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School closures expose inequality in Costa Rica
Public schools must close; private schools will not.
The Education Ministry on Monday announced Costa Rica’s public schools will be suspended from May 24 until July 12 due to Covid-19.
Instead of transitioning to a hybrid model, public schools will close entirely. Authorities say this is due to the 400,000-plus students who don’t have internet connectivity and thus cannot attend virtual classes.
Similarly, when Costa Rica first adopted virtual learning last year, at least 410,000 students at public schools never activated their online accounts.
The coronavirus pandemic will have innumerable long-term consequences in Costa Rica, and its impact on education will be among the largest.
At Costa Rica’s private institutions, a popular choice for many of the country’s wealthier families, the reality is much different.
Unlike at the public system, Costa Rica’s private schools have not suspended their lessons and will instead switch to virtual learning, a privilege afforded by their upper-class student body.
Tuition at these schools can cost $10,000 per year — an extraordinary sum in a country where the median household earns about $1,250 per month. These fees pay for the tablets and laptops that are loaned to students, and for the online platforms that facilitate distance learning.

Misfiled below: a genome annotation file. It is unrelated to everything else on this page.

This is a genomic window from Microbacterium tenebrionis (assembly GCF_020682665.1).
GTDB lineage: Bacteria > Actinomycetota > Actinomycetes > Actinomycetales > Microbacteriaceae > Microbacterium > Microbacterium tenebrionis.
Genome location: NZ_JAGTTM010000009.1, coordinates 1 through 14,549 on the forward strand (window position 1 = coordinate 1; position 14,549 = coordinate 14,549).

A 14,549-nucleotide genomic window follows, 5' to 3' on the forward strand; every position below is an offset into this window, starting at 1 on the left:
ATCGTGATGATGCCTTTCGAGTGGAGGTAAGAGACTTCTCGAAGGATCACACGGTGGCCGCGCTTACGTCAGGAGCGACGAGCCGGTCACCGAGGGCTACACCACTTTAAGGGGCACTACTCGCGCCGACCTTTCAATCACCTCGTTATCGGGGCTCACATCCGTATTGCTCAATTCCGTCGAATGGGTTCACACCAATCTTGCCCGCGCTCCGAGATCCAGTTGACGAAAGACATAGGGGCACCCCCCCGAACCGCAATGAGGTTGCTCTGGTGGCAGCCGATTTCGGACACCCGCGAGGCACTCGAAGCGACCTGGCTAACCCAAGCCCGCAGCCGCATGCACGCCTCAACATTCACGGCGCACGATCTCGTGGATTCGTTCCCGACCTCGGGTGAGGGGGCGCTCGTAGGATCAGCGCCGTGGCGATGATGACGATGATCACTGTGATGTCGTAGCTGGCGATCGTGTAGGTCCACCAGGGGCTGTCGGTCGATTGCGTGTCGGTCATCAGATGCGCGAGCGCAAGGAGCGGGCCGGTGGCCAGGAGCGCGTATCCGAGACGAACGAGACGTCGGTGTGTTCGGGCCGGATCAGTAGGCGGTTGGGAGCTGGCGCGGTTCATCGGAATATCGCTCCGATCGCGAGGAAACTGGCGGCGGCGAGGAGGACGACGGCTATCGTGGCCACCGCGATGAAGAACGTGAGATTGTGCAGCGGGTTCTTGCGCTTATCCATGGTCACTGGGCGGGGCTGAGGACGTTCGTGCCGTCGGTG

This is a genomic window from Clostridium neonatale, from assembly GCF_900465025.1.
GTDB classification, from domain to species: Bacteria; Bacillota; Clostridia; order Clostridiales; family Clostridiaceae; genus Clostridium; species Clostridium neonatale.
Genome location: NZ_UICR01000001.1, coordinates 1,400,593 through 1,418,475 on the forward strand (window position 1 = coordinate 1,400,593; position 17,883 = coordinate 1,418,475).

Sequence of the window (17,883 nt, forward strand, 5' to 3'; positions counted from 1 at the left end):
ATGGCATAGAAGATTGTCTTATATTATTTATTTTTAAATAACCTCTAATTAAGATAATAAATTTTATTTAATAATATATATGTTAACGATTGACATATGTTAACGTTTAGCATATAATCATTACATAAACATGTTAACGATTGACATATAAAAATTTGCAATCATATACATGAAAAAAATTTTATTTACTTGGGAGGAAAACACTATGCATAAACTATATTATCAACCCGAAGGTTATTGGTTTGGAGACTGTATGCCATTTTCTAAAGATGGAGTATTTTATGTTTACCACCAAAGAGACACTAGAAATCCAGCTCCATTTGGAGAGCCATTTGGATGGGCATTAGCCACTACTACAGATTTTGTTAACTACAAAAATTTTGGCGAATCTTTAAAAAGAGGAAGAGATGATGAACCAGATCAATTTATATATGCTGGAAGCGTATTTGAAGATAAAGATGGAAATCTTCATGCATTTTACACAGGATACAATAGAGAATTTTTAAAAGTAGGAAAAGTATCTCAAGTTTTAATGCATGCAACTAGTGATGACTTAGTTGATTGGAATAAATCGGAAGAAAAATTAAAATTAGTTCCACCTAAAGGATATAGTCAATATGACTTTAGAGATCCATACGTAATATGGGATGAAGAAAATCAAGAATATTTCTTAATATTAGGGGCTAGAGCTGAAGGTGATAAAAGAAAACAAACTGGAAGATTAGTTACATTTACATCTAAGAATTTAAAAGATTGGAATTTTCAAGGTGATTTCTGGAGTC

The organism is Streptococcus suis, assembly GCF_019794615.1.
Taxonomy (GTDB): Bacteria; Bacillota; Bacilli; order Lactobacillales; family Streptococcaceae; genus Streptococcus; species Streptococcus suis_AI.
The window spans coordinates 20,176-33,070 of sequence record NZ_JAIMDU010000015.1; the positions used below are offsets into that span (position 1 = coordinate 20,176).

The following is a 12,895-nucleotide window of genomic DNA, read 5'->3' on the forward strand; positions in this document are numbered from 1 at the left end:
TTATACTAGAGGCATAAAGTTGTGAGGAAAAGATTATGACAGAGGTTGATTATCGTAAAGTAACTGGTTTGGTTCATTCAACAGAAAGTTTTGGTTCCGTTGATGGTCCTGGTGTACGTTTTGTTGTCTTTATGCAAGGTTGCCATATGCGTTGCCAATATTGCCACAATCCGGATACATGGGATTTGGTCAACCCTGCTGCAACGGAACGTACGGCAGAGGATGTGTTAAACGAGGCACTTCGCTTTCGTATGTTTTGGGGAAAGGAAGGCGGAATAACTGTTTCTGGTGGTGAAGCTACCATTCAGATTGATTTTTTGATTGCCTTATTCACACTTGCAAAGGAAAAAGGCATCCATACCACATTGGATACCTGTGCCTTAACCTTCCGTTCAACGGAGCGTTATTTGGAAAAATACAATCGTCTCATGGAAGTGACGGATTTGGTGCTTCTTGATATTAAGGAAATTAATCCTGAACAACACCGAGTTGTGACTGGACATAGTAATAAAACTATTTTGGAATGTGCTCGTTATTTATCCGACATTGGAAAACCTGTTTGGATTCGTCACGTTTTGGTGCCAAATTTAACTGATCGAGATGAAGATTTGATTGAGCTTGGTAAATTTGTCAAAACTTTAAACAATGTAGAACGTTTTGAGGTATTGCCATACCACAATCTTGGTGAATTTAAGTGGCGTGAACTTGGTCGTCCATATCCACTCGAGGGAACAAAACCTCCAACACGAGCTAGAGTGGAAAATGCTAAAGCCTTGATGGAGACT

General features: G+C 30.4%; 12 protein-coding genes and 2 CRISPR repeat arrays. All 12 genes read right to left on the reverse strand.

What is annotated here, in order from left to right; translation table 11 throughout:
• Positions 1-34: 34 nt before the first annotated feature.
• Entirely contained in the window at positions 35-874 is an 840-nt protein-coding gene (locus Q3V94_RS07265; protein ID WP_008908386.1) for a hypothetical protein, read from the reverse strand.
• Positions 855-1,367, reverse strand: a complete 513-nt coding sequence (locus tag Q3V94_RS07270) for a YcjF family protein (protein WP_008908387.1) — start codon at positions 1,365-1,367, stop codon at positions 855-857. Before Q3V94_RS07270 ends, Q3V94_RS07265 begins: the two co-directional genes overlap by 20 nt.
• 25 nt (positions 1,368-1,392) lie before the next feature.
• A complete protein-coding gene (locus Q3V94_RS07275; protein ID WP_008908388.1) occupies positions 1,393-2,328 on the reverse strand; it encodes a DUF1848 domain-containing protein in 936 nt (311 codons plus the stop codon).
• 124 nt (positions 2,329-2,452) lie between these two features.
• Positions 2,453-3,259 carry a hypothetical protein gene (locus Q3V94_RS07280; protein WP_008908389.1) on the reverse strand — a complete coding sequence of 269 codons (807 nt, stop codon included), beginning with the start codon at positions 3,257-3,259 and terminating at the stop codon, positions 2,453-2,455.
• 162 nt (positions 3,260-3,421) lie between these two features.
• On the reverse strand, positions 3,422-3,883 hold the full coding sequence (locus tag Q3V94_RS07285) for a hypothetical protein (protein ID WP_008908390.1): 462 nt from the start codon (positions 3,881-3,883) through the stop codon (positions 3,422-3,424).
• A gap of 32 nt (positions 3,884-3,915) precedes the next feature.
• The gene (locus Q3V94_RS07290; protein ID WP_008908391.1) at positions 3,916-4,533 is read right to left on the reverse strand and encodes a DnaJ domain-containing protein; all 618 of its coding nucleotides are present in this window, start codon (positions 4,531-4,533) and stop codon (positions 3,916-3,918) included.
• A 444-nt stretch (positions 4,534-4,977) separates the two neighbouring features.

This isn’t an indictment on private schools; they, like the rest of us, are making the best of a difficult situation. But in Costa Rica, the private system can continue to offer wealthy families a high-quality education, while most Ticos will receive none.
The coronavirus pandemic has exposed inequities in Costa Rican society that weren’t all that hidden in the first place.
According to an OECD report from 2016, “income inequality in Costa Rica is high by international standards” and has increased in recent years. Education quality varies “considerably” across socio-economic groups, with worse results “highly concentrated among low-income households.”
The pandemic has further highlighted the stark gap between Costa Rica’s rich and everyone else.
The wealthy can afford a bed at a private hospital when they get sick; everyone else must wait for a spot at the overfull public system. The wealthy can travel to the United States for a vaccine; everyone else must wait their turn here. The wealthy can continue to learn; everyone else must wait nearly two months for classes to resume.
And the impact of these inequalities may be felt for years to come.
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